TOKYO — As Japan considers updating its missile defense policy, including a proposal to approve enemy base strike capabilities to deter attacks, experts warn such a decision could raise tensions in East Asia and backfire on the country itself.
The ruling Liberal Democratic Party last month proposed that Japan consider “possession of the ability to intercept ballistic and other missiles even in the territory of an opponent,” a controversial suggestion in light of Japan’s war-renouncing Constitution and its exclusively defense-oriented policy.
Prime Minister Shinzo Abe is expected to call for deepening discussion of the proposal before he steps down later this month, and Yoshihide Suga, Abe’s right-hand man and frontrunner in the race to succeed him as LDP president and the country’s premier, is almost certain to follow Abe’s position.
“This kind of discussion is inevitable given recent military expansions in China and North Korea,” said Takeshi Yuzawa, a professor of international relations of East Asia at Hosei University. But he also said Japan needs “to carefully examine the scope of its military acquisitions in the light of the effectiveness of its overall deterrence strategy.”
“Chinese armaments are mainly focused on the United States. But if Tokyo acquires capabilities to attack enemy bases, Beijing might more aggressively strengthen its offensive capabilities targeting Japan, depending on its new capability,” Yuzawa said.
He warned this may drag Japan “into a dangerous arms race with China that will eventually force Japan to consider the acquisition of offensive weapons that go beyond its financial capacity, let alone its constitutional limitations.”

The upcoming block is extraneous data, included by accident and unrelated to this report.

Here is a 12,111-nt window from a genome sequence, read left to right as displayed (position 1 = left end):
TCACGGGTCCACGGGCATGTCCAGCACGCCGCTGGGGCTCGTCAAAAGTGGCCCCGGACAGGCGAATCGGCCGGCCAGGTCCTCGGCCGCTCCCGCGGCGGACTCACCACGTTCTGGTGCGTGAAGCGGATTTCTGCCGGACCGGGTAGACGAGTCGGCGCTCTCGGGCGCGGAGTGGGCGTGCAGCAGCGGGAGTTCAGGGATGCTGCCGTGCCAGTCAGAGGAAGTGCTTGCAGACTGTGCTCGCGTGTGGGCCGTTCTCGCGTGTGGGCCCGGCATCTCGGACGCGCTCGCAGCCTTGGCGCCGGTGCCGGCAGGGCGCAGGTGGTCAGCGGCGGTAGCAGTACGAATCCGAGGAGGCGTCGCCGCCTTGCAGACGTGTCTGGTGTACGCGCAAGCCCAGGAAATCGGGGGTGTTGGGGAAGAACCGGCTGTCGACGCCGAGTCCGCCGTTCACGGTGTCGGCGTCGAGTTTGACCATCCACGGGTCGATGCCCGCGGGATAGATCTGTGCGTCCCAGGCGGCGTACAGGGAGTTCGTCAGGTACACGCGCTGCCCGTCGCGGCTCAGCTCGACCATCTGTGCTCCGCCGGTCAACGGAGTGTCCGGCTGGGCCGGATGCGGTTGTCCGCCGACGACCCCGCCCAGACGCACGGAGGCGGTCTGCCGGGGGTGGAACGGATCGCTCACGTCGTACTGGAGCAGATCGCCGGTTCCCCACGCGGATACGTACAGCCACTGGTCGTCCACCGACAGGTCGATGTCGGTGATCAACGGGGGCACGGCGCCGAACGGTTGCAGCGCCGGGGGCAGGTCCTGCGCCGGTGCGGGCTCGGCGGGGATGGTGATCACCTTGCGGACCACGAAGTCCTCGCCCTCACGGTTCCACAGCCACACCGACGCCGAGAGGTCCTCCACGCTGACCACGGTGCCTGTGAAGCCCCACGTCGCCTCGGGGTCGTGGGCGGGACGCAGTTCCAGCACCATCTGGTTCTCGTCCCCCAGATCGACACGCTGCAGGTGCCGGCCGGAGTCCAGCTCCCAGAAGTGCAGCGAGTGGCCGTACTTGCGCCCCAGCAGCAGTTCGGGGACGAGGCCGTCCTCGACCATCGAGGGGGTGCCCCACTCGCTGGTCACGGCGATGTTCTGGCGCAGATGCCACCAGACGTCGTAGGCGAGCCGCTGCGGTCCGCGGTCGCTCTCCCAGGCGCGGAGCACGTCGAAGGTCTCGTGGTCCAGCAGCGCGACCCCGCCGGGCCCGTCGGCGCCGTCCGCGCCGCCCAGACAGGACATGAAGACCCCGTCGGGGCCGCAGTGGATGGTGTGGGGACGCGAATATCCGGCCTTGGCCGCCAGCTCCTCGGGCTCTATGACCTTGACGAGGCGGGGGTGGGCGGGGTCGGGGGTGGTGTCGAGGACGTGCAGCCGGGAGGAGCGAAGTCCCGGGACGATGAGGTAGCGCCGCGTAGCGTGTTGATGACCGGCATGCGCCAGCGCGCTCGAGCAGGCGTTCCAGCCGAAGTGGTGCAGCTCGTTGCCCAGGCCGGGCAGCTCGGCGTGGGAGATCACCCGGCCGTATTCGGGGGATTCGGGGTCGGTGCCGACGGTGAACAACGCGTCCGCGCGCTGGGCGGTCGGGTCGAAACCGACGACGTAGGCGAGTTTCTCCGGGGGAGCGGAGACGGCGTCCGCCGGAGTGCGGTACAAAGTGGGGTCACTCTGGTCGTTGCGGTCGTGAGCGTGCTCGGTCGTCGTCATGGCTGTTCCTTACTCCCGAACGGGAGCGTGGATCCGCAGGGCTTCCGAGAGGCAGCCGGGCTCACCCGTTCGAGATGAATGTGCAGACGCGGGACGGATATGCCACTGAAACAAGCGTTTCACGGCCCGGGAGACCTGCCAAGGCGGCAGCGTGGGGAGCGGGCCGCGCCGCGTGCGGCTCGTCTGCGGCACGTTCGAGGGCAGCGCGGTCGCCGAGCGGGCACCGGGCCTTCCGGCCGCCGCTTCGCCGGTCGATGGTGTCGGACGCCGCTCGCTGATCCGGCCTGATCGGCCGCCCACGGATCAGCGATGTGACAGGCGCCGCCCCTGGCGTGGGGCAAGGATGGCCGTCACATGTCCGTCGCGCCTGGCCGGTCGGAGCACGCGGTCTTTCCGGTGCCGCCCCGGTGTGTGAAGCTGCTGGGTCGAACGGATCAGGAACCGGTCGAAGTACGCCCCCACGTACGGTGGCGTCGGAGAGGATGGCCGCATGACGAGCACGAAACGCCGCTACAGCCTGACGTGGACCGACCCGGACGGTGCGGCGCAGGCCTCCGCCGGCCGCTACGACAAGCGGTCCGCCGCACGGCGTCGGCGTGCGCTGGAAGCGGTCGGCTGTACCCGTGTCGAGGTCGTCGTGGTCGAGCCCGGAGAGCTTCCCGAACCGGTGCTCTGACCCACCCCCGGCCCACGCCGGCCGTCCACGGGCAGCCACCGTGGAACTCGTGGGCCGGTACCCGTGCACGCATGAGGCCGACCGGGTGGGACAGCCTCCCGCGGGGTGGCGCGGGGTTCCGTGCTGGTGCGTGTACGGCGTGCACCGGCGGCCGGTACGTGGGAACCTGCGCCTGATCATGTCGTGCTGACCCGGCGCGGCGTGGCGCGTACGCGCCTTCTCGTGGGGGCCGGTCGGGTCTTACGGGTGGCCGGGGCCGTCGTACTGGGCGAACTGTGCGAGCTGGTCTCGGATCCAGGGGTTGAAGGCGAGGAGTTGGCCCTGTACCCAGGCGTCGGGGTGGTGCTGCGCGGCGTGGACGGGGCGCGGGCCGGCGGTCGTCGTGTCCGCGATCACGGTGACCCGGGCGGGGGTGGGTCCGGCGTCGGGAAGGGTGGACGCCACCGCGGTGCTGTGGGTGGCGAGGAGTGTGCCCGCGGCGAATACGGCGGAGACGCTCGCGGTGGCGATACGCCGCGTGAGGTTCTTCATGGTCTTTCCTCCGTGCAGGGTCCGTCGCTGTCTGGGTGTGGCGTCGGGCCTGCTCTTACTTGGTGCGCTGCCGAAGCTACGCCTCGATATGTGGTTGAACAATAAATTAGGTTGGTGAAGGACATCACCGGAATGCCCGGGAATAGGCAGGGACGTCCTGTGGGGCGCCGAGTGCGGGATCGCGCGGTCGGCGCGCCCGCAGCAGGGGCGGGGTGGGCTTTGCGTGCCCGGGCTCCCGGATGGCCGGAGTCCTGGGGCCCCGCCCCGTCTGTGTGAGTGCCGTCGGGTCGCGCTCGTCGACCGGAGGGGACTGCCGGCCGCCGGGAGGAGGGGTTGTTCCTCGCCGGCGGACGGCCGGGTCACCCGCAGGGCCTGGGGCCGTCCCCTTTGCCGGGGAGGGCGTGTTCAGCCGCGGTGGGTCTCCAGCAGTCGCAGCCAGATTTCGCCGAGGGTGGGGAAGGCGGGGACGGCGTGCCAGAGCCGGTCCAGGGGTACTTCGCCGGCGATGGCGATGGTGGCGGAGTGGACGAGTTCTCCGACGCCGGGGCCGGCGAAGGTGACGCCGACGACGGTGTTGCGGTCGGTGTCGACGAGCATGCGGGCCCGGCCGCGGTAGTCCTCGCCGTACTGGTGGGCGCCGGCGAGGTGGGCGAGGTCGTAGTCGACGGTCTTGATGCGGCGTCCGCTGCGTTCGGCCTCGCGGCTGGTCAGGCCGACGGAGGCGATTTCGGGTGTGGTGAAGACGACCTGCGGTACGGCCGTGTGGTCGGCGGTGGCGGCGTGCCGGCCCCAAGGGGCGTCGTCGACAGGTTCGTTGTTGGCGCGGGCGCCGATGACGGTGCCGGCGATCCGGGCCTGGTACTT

The discussion on whether to have strike capabilities coincided with the government working on an alternative to a costly U.S.-developed missile defense system.
The planned deployment of the Aegis Ashore system, aimed at protecting Japan from North Korea’s missile threat, was scrapped in June. Japan has briefed the United States, its main security ally, on alternative options, according to Japanese officials.
The attempts by countries such as China, Russia and North Korea to develop new weapons that can break through conventional missile defense systems have also caused a twist to the discussion.
Such weapons employ technologies that enable armaments to glide faster and lower than usual ballistic missiles, which makes it even harder to intercept them.
If Japan wants to have strike capabilities, it needs to strengthen not only long-range missiles but also detection capabilities, said Chikako Kawakatsu Ueki, a professor of international relations and security of East Asia at Waseda University.
“Other countries would strengthen their capacities to counter Japan’s move, and East Asia would have to seek a (military) balance in a state of higher tensions,” Ueki said.
“Japan should continue to focus on developing missile defense systems (rather than acquiring strike capabilities),” she said. “In addition to the United States, it is important for Japan to cooperate with South Korea, Australia and other countries to create a defense-dominant world where attacks are not worth the cost.”
The proposal by the ruling party to Abe followed similar suggestions in the past that were never adopted in the government’s defense strategy, apparently considering negative reactions from the public.
But this time, Abe is widely expected to find some way for the proposal to be discussed in more detail.
“The state’s mission is to protect the lives of people and their peace,” he said when receiving the latest proposal. “To that end, I’d like to deepen discussions on what we should do.”